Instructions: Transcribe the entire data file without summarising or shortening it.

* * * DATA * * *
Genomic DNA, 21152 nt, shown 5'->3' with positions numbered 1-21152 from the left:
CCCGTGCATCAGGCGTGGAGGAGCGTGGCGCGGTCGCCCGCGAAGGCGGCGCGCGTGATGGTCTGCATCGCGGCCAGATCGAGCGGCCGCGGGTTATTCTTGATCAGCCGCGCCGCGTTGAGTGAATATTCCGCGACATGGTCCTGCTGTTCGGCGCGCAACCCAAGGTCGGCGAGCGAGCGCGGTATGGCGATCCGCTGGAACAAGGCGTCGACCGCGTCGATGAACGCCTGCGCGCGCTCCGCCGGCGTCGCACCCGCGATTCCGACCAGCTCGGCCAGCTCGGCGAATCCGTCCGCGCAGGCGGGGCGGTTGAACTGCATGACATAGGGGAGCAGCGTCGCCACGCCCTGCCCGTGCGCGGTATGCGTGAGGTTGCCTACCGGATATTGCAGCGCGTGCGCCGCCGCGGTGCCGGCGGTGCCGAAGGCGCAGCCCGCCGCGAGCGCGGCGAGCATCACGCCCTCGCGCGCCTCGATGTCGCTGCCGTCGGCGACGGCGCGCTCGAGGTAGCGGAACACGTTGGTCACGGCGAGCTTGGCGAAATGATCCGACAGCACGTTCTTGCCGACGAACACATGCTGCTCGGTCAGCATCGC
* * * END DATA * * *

Genomic DNA, 21152 nt, shown 5'->3' with positions numbered 1-21152 from the left:
CCCGTGCATCAGGCGTGGAGGAGCGTGGCGCGGTCGCCCGCGAAGGCGGCGCGCGTGATGGTCTGCATCGCGGCCAGATCGAGCGGCCGCGGGTTATTCTTGATCAGCCGCGCCGCGTTGAGTGAATATTCCGCGACATGGTCCTGCTGTTCGGCGCGCAACCCAAGGTCGGCGAGCGAGCGCGGTATGGCGATCCGCTGGAACAAGGCGTCGACCGCGTCGATGAACGCCTGCGCGCGCTCCGCCGGCGTCGCACCCGCGATTCCGACCAGCTCGGCCAGCTCGGCGAATCCGTCCGCGCAGGCGGGGCGGTTGAACTGCATGACATAGGGGAGCAGCGTCGCCACGCCCTGCCCGTGCGCGGTATGCGTGAGGTTGCCTACCGGATATTGCAGCGCGTGCGCCGCCGCGGTGCCGGCGGTGCCGAAGGCGCAGCCCGCCGCGAGCGCGGCGAGCATCACGCCCTCGCGCGCCTCGATGTCGCTGCCGTCGGCGACGGCGCGCTCGAGGTAGCGGAACACGTTGGTCACGGCGAGCTTGGCGAAATGATCCGACAGCACGTTCTTGCCGACGAACACATGCTGCTCGGTCAGCATCGC